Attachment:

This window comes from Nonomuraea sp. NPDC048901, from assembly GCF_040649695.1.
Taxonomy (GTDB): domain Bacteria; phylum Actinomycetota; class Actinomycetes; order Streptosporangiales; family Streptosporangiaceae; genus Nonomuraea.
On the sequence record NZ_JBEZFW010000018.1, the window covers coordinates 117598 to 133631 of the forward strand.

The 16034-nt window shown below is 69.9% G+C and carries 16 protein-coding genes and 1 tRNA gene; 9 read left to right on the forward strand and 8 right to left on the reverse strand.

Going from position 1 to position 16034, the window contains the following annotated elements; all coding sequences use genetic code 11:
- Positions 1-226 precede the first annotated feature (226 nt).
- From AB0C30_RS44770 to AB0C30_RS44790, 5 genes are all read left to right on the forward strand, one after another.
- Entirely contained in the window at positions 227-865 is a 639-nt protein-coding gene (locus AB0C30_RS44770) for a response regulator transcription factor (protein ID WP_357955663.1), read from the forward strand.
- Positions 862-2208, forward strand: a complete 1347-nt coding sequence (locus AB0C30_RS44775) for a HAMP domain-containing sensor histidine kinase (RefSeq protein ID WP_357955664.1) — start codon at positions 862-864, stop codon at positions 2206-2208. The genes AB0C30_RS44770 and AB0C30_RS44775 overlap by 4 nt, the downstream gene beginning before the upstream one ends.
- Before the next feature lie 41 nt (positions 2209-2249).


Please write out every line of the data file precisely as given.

This window comes from Nonomuraea sp. NPDC048901, from assembly GCF_040649695.1.
Taxonomy (GTDB): domain Bacteria; phylum Actinomycetota; class Actinomycetes; order Streptosporangiales; family Streptosporangiaceae; genus Nonomuraea.
On the sequence record NZ_JBEZFW010000018.1, the window covers coordinates 117598 to 133631 of the forward strand.

The 16034-nt window shown below is 69.9% G+C and carries 16 protein-coding genes and 1 tRNA gene; 9 read left to right on the forward strand and 8 right to left on the reverse strand.

Going from position 1 to position 16034, the window contains the following annotated elements; all coding sequences use genetic code 11:
- Positions 1-226 precede the first annotated feature (226 nt).
- From AB0C30_RS44770 to AB0C30_RS44790, 5 genes are all read left to right on the forward strand, one after another.
- Entirely contained in the window at positions 227-865 is a 639-nt protein-coding gene (locus AB0C30_RS44770) for a response regulator transcription factor (protein ID WP_357955663.1), read from the forward strand.
- Positions 862-2208, forward strand: a complete 1347-nt coding sequence (locus AB0C30_RS44775) for a HAMP domain-containing sensor histidine kinase (RefSeq protein ID WP_357955664.1) — start codon at positions 862-864, stop codon at positions 2206-2208. The genes AB0C30_RS44770 and AB0C30_RS44775 overlap by 4 nt, the downstream gene beginning before the upstream one ends.
- Before the next feature lie 41 nt (positions 2209-2249).